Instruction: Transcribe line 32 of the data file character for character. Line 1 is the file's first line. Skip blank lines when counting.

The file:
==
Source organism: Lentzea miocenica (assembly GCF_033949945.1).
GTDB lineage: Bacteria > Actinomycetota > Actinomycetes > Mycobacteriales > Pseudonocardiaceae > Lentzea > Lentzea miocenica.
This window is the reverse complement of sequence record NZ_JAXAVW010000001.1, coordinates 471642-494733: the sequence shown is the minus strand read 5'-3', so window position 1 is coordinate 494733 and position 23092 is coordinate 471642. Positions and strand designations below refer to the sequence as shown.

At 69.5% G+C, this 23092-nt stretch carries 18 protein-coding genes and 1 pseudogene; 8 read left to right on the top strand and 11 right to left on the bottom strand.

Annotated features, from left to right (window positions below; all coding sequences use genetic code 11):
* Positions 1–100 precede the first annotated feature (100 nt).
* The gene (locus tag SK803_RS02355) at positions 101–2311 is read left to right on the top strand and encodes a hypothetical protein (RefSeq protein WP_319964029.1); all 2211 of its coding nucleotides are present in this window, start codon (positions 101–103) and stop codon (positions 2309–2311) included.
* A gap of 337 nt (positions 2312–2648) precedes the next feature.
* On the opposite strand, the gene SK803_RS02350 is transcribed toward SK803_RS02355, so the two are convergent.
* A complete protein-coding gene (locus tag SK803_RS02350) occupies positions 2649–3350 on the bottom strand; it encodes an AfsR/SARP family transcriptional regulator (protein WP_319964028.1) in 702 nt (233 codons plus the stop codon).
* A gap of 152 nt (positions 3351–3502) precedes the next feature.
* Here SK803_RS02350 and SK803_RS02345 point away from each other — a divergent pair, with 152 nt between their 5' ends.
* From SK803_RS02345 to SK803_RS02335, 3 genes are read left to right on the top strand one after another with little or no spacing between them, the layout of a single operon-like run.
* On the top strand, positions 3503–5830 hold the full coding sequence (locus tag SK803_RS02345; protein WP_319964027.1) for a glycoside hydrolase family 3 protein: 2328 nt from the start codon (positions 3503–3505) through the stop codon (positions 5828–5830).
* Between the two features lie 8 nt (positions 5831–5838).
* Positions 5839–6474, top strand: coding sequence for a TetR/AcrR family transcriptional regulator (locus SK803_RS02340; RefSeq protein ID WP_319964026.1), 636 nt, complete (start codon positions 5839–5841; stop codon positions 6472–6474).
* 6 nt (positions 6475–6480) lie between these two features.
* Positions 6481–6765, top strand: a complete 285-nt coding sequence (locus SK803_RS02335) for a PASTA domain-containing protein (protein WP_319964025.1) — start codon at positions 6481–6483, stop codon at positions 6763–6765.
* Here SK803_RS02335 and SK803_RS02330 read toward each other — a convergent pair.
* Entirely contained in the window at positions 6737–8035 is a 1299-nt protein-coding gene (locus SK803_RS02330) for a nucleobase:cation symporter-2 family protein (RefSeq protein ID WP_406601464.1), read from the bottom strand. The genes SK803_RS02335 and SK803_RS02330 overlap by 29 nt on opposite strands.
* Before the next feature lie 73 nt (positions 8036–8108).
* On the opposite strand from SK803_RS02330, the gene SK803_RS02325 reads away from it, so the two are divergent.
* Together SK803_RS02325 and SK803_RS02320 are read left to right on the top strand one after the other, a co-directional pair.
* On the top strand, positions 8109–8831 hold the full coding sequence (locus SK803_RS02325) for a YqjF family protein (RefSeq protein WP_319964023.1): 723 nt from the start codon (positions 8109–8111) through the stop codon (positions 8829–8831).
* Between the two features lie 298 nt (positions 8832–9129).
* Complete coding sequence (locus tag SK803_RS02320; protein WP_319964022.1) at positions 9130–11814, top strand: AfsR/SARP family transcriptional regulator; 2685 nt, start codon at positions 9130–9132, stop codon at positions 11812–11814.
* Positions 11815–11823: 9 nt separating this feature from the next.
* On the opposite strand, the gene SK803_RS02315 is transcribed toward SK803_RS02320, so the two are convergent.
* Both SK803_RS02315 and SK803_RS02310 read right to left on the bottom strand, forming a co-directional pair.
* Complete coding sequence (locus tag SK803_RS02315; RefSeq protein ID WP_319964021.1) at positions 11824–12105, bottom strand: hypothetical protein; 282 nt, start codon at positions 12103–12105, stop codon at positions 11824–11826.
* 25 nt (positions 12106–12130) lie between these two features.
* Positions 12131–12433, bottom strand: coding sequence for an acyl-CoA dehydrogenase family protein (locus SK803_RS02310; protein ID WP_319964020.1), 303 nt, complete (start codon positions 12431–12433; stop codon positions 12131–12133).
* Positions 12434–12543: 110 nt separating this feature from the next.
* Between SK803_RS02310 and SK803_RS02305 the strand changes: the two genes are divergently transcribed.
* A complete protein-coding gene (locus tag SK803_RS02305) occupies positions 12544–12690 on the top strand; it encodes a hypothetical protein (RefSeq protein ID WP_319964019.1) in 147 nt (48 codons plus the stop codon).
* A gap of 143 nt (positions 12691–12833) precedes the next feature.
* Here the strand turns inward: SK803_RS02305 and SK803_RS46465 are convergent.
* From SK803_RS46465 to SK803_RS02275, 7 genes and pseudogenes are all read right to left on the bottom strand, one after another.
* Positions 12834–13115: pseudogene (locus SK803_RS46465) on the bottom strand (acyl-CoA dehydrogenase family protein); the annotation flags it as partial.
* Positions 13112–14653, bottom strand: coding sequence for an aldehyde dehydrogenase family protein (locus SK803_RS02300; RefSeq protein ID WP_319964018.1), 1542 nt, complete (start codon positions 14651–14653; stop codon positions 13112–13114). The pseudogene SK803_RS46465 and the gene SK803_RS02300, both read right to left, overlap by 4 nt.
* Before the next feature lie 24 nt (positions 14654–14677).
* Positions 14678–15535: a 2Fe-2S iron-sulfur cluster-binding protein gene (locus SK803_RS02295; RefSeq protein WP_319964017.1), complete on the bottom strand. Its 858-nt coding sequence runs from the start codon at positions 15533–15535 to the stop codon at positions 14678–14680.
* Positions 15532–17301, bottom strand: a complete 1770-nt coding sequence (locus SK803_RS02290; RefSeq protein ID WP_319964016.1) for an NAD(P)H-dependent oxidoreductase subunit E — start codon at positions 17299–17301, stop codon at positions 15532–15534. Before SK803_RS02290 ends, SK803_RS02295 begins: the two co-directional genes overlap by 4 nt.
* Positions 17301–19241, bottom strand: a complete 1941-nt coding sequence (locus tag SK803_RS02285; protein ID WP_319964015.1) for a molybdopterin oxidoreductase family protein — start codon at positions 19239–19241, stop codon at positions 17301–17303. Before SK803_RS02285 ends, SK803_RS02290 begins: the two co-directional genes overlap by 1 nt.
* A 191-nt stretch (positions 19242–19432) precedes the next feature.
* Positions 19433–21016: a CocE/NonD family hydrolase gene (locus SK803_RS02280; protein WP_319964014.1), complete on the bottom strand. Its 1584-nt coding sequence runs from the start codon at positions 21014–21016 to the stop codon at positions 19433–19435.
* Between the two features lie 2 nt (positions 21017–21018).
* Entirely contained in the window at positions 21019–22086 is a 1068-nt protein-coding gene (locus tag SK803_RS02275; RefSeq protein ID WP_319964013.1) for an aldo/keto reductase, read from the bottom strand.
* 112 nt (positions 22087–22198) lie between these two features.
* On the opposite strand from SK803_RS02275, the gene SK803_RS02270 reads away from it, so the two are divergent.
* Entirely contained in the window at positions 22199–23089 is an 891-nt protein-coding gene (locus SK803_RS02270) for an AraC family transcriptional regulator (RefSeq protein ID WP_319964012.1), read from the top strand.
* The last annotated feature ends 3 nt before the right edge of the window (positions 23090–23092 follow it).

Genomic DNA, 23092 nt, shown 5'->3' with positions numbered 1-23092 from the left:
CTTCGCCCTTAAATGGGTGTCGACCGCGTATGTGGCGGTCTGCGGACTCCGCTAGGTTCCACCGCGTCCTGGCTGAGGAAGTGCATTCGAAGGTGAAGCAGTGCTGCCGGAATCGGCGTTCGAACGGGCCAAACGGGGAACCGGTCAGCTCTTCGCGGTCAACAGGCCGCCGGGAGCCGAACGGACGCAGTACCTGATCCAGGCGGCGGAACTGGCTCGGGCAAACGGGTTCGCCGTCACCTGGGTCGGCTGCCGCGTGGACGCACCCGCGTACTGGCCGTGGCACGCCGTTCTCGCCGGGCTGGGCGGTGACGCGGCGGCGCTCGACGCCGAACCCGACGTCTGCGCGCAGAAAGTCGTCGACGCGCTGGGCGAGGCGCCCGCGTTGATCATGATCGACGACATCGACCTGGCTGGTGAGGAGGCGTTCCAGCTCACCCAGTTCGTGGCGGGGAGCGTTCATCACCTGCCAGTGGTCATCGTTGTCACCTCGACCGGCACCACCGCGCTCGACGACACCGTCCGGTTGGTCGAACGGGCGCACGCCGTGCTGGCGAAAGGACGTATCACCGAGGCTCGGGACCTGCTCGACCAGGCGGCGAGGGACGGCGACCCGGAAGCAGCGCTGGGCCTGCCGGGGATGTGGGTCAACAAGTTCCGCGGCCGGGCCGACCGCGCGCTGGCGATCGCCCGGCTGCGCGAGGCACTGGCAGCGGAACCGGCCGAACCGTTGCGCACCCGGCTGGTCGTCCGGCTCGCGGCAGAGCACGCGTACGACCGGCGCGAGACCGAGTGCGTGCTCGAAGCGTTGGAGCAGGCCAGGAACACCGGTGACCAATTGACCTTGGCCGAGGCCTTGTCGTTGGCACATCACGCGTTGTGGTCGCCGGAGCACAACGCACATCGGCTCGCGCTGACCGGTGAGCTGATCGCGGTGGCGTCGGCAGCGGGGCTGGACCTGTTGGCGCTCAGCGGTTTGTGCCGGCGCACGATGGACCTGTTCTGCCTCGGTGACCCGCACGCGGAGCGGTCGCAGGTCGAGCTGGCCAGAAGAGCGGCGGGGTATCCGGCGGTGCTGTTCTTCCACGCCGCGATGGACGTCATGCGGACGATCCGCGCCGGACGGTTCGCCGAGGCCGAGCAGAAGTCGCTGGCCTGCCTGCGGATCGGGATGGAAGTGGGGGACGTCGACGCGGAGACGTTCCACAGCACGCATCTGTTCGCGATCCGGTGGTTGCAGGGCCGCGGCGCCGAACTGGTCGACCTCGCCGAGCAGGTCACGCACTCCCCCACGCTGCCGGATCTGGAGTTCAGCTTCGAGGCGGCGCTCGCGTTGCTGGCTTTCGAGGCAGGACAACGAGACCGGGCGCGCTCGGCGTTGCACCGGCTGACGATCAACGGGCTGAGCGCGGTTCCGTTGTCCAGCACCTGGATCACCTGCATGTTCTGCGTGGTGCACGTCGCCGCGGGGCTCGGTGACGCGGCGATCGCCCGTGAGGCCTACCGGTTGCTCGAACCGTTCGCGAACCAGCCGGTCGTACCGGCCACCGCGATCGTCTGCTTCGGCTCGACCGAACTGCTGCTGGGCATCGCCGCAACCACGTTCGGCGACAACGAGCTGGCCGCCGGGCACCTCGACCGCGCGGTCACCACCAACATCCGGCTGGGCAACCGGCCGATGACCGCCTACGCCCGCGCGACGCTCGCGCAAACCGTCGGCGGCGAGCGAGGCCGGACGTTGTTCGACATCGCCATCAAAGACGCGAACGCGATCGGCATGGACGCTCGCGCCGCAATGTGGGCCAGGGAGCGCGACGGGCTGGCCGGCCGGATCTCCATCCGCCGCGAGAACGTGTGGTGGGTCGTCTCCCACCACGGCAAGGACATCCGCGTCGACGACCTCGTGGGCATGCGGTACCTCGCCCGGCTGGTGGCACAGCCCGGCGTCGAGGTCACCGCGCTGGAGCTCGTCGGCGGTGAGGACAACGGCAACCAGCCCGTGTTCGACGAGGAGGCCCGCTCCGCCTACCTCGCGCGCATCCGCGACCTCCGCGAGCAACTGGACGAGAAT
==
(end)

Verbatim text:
* Positions 12131–12433, bottom strand: coding sequence for an acyl-CoA dehydrogenase family protein (locus SK803_RS02310; protein ID WP_319964020.1), 303 nt, complete (start codon positions 12431–12433; stop codon positions 12131–12133).